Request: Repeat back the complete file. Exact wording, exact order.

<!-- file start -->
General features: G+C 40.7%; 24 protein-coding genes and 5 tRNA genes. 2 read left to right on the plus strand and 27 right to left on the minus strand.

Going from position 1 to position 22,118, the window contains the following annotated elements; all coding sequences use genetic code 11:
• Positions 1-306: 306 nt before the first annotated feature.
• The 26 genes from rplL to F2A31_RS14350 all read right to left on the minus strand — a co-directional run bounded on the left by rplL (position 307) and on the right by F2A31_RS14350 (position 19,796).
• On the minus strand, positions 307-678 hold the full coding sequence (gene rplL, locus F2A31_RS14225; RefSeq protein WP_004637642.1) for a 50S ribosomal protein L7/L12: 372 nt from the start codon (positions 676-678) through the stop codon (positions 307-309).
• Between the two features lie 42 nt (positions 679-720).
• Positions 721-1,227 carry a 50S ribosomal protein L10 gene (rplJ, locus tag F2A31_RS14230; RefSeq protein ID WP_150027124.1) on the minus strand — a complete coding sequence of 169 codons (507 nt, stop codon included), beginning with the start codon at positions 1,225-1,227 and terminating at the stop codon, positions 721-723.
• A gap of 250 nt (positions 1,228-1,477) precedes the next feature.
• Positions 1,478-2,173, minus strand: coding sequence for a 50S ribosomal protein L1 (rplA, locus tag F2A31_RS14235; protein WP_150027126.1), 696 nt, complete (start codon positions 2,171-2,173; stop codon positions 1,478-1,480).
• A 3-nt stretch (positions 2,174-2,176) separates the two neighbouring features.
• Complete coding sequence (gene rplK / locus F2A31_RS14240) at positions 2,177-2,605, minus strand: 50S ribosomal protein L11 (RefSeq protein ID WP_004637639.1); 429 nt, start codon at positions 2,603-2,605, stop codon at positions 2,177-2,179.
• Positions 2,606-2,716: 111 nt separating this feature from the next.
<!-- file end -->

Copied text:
General features: G+C 40.7%; 24 protein-coding genes and 5 tRNA genes. 2 read left to right on the plus strand and 27 right to left on the minus strand.

Going from position 1 to position 22,118, the window contains the following annotated elements; all coding sequences use genetic code 11:
• Positions 1-306: 306 nt before the first annotated feature.
• The 26 genes from rplL to F2A31_RS14350 all read right to left on the minus strand — a co-directional run bounded on the left by rplL (position 307) and on the right by F2A31_RS14350 (position 19,796).
• On the minus strand, positions 307-678 hold the full coding sequence (gene rplL, locus F2A31_RS14225; RefSeq protein WP_004637642.1) for a 50S ribosomal protein L7/L12: 372 nt from the start codon (positions 676-678) through the stop codon (positions 307-309).
• Between the two features lie 42 nt (positions 679-720).
• Positions 721-1,227 carry a 50S ribosomal protein L10 gene (rplJ, locus tag F2A31_RS14230; RefSeq protein ID WP_150027124.1) on the minus strand — a complete coding sequence of 169 codons (507 nt, stop codon included), beginning with the start codon at positions 1,225-1,227 and terminating at the stop codon, positions 721-723.
• A gap of 250 nt (positions 1,228-1,477) precedes the next feature.
• Positions 1,478-2,173, minus strand: coding sequence for a 50S ribosomal protein L1 (rplA, locus tag F2A31_RS14235; protein WP_150027126.1), 696 nt, complete (start codon positions 2,171-2,173; stop codon positions 1,478-1,480).
• A 3-nt stretch (positions 2,174-2,176) separates the two neighbouring features.
• Complete coding sequence (gene rplK / locus F2A31_RS14240) at positions 2,177-2,605, minus strand: 50S ribosomal protein L11 (RefSeq protein ID WP_004637639.1); 429 nt, start codon at positions 2,603-2,605, stop codon at positions 2,177-2,179.
• Positions 2,606-2,716: 111 nt separating this feature from the next.